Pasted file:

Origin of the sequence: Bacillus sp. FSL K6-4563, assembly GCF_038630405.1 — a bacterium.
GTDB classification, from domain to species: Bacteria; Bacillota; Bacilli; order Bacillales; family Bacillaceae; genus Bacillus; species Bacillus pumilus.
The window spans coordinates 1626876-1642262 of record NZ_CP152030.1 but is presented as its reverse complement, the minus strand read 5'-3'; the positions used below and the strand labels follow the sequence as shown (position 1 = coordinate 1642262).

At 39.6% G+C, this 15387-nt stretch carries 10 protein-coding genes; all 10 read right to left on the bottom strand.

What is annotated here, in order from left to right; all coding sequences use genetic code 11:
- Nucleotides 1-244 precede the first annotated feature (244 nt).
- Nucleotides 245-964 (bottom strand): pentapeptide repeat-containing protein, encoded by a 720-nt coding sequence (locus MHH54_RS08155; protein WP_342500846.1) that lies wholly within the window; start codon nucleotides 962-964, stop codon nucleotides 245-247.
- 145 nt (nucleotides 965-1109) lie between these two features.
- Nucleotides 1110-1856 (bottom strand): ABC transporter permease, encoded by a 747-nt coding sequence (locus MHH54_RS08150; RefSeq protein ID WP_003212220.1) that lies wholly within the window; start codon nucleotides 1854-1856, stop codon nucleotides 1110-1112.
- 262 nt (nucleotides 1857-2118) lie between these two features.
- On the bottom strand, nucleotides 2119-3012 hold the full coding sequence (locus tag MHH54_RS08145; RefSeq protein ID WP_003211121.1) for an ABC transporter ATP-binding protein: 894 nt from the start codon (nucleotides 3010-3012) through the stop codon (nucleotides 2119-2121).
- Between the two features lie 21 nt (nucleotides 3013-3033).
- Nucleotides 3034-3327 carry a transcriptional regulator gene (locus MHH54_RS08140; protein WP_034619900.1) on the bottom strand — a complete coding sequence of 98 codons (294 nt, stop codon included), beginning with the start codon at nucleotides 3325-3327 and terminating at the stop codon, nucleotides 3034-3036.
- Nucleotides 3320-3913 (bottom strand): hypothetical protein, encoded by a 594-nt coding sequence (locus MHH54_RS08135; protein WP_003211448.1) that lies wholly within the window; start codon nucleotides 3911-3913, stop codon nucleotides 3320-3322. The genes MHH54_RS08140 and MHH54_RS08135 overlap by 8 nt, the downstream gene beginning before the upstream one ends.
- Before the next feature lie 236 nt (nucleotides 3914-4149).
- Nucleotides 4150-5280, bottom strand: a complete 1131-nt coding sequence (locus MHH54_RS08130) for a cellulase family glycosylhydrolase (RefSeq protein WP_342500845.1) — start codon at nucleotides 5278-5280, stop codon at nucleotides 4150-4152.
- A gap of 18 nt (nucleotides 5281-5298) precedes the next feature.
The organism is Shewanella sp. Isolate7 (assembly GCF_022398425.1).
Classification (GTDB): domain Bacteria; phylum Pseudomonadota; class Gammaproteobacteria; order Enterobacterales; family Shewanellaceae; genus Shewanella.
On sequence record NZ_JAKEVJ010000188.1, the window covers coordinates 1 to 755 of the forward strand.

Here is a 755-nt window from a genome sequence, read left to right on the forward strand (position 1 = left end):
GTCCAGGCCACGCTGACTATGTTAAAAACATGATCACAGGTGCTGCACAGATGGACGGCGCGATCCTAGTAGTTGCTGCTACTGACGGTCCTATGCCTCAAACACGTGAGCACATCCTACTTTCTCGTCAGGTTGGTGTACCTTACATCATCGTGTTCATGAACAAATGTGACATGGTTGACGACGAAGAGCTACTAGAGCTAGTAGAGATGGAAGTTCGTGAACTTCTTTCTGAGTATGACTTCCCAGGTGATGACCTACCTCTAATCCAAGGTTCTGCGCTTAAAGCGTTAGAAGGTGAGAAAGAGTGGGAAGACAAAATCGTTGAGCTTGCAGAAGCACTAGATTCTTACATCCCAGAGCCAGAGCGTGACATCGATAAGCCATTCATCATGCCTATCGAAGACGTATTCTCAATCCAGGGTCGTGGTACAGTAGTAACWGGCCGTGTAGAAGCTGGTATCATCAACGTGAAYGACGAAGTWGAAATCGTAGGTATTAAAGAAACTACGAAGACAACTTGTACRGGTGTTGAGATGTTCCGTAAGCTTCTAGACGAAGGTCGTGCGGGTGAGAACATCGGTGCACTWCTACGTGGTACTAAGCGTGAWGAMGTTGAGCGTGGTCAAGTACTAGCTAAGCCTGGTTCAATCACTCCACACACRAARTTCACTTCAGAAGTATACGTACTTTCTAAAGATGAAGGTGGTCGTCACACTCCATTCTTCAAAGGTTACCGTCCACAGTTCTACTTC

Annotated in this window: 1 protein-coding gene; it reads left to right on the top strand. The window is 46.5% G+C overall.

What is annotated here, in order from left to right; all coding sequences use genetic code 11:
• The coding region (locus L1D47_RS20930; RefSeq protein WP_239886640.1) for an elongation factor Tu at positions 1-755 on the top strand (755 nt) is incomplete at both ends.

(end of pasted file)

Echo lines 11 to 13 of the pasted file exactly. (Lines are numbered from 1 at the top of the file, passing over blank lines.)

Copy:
- On the bottom strand, nucleotides 2119-3012 hold the full coding sequence (locus tag MHH54_RS08145; RefSeq protein ID WP_003211121.1) for an ABC transporter ATP-binding protein: 894 nt from the start codon (nucleotides 3010-3012) through the stop codon (nucleotides 2119-2121).
- Between the two features lie 21 nt (nucleotides 3013-3033).
- Nucleotides 3034-3327 carry a transcriptional regulator gene (locus MHH54_RS08140; protein WP_034619900.1) on the bottom strand — a complete coding sequence of 98 codons (294 nt, stop codon included), beginning with the start codon at nucleotides 3325-3327 and terminating at the stop codon, nucleotides 3034-3036.